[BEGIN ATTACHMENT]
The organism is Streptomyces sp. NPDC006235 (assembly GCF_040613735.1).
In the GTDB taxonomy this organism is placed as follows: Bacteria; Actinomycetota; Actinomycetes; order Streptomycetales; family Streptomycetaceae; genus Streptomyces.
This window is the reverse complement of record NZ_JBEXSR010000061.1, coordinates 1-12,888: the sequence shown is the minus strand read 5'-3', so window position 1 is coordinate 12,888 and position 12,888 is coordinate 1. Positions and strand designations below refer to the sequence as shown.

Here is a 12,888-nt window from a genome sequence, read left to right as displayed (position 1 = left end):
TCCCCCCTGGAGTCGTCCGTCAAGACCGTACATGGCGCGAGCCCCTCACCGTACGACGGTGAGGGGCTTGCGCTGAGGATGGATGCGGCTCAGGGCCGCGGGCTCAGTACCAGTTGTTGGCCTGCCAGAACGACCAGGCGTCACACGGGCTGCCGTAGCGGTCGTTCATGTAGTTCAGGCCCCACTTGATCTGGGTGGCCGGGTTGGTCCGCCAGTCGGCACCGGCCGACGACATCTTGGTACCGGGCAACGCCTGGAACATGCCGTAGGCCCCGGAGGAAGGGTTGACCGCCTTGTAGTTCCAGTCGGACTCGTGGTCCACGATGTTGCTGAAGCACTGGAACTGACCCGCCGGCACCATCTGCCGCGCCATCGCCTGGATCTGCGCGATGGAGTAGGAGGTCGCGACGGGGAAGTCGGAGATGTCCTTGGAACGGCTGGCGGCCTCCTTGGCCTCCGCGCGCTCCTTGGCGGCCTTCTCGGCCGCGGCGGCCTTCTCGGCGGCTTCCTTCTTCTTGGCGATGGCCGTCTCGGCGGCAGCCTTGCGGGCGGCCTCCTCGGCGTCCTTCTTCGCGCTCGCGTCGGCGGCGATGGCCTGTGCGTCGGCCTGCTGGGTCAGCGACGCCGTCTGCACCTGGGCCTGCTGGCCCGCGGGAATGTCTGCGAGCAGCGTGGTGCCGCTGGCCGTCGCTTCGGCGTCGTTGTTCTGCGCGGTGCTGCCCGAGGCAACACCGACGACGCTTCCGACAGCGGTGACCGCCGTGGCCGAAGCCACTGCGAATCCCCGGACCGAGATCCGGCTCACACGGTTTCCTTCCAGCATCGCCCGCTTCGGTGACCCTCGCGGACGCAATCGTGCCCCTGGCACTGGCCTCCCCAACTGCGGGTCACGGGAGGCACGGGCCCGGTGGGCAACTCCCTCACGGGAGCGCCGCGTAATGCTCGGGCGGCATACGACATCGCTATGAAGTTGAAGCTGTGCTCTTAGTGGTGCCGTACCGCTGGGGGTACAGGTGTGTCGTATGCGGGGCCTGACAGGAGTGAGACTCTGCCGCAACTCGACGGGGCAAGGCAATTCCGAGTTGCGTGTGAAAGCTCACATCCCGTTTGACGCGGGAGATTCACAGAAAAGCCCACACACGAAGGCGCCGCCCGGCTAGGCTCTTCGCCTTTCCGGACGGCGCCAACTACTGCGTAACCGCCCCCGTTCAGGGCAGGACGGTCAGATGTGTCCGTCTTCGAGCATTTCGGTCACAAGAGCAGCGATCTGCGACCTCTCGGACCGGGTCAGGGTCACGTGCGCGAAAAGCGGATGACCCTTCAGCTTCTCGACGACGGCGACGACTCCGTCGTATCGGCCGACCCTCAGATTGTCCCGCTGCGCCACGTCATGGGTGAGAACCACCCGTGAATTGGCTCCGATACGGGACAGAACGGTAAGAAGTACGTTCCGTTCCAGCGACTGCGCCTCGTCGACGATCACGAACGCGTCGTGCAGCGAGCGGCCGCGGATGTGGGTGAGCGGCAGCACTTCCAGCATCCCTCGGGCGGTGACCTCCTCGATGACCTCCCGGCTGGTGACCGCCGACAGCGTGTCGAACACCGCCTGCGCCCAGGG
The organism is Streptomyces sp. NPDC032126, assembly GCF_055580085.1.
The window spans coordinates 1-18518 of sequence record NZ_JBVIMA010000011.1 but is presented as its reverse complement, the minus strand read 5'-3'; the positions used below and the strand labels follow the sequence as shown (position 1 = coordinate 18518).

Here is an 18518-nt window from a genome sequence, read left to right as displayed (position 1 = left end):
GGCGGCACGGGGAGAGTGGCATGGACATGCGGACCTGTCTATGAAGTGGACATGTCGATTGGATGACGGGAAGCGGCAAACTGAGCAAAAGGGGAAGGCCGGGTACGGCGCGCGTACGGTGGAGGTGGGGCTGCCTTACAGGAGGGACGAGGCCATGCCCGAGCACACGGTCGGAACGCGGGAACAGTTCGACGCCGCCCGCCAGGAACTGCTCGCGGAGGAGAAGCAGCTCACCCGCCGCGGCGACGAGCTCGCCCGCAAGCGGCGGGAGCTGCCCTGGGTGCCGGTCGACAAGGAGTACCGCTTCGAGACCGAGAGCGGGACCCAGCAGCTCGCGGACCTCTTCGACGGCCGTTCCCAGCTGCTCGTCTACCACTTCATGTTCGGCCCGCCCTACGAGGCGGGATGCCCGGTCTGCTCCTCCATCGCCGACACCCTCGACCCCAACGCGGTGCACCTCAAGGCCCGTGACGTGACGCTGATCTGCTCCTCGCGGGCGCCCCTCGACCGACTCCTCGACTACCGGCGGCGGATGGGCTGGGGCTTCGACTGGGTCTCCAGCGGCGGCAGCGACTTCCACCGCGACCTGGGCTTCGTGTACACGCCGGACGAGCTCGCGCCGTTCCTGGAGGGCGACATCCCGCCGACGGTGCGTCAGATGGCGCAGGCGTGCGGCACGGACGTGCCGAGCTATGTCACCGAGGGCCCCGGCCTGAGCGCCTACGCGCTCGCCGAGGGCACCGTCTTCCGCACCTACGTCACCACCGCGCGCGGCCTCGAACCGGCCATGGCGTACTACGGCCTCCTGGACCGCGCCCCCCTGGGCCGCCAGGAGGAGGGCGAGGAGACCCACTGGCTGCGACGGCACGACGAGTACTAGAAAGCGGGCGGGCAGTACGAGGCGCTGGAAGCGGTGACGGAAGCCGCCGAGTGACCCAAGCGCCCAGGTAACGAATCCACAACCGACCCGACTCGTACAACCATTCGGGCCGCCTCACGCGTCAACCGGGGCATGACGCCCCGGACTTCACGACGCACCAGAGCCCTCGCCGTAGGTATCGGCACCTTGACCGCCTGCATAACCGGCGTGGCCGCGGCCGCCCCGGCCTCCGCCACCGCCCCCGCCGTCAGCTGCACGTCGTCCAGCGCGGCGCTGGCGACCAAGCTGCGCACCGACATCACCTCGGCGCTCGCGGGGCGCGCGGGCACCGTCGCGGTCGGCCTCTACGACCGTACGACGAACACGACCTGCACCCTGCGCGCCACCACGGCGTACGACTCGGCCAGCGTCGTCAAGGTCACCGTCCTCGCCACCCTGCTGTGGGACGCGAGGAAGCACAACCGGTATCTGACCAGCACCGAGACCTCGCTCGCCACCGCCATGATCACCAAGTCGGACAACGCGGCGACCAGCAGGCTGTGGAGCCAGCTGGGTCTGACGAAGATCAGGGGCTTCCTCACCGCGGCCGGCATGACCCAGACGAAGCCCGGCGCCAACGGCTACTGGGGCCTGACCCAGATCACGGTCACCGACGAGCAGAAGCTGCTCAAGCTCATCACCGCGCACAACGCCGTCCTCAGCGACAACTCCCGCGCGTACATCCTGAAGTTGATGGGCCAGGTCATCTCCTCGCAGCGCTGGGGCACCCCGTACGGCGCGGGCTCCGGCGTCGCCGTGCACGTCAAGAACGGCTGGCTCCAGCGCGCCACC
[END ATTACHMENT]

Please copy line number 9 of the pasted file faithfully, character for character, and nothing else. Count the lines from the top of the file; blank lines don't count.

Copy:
GGCGGCACGGGGAGAGTGGCATGGACATGCGGACCTGTCTATGAAGTGGACATGTCGATTGGATGACGGGAAGCGGCAAACTGAGCAAAAGGGGAAGGCCGGGTACGGCGCGCGTACGGTGGAGGTGGGGCTGCCTTACAGGAGGGACGAGGCCATGCCCGAGCACACGGTCGGAACGCGGGAACAGTTCGACGCCGCCCGCCAGGAACTGCTCGCGGAGGAGAAGCAGCTCACCCGCCGCGGCGACGAGCTCGCCCGCAAGCGGCGGGAGCTGCCCTGGGTGCCGGTCGACAAGGAGTACCGCTTCGAGACCGAGAGCGGGACCCAGCAGCTCGCGGACCTCTTCGACGGCCGTTCCCAGCTGCTCGTCTACCACTTCATGTTCGGCCCGCCCTACGAGGCGGGATGCCCGGTCTGCTCCTCCATCGCCGACACCCTCGACCCCAACGCGGTGCACCTCAAGGCCCGTGACGTGACGCTGATCTGCTCCTCGCGGGCGCCCCTCGACCGACTCCTCGACTACCGGCGGCGGATGGGCTGGGGCTTCGACTGGGTCTCCAGCGGCGGCAGCGACTTCCACCGCGACCTGGGCTTCGTGTACACGCCGGACGAGCTCGCGCCGTTCCTGGAGGGCGACATCCCGCCGACGGTGCGTCAGATGGCGCAGGCGTGCGGCACGGACGTGCCGAGCTATGTCACCGAGGGCCCCGGCCTGAGCGCCTACGCGCTCGCCGAGGGCACCGTCTTCCGCACCTACGTCACCACCGCGCGCGGCCTCGAACCGGCCATGGCGTACTACGGCCTCCTGGACCGCGCCCCCCTGGGCCGCCAGGAGGAGGGCGAGGAGACCCACTGGCTGCGACGGCACGACGAGTACTAGAAAGCGGGCGGGCAGTACGAGGCGCTGGAAGCGGTGACGGAAGCCGCCGAGTGACCCAAGCGCCCAGGTAACGAATCCACAACCGACCCGACTCGTACAACCATTCGGGCCGCCTCACGCGTCAACCGGGGCATGACGCCCCGGACTTCACGACGCACCAGAGCCCTCGCCGTAGGTATCGGCACCTTGACCGCCTGCATAACCGGCGTGGCCGCGGCCGCCCCGGCCTCCGCCACCGCCCCCGCCGTCAGCTGCACGTCGTCCAGCGCGGCGCTGGCGACCAAGCTGCGCACCGACATCACCTCGGCGCTCGCGGGGCGCGCGGGCACCGTCGCGGTCGGCCTCTACGACCGTACGACGAACACGACCTGCACCCTGCGCGCCACCACGGCGTACGACTCGGCCAGCGTCGTCAAGGTCACCGTCCTCGCCACCCTGCTGTGGGACGCGAGGAAGCACAACCGGTATCTGACCAGCACCGAGACCTCGCTCGCCACCGCCATGATCACCAAGTCGGACAACGCGGCGACCAGCAGGCTGTGGAGCCAGCTGGGTCTGACGAAGATCAGGGGCTTCCTCACCGCGGCCGGCATGACCCAGACGAAGCCCGGCGCCAACGGCTACTGGGGCCTGACCCAGATCACGGTCACCGACGAGCAGAAGCTGCTCAAGCTCATCACCGCGCACAACGCCGTCCTCAGCGACAACTCCCGCGCGTACATCCTGAAGTTGATGGGCCAGGTCATCTCCTCGCAGCGCTGGGGCACCCCGTACGGCGCGGGCTCCGGCGTCGCCGTGCACGTCAAGAACGGCTGGCTCCAGCGCGCCACC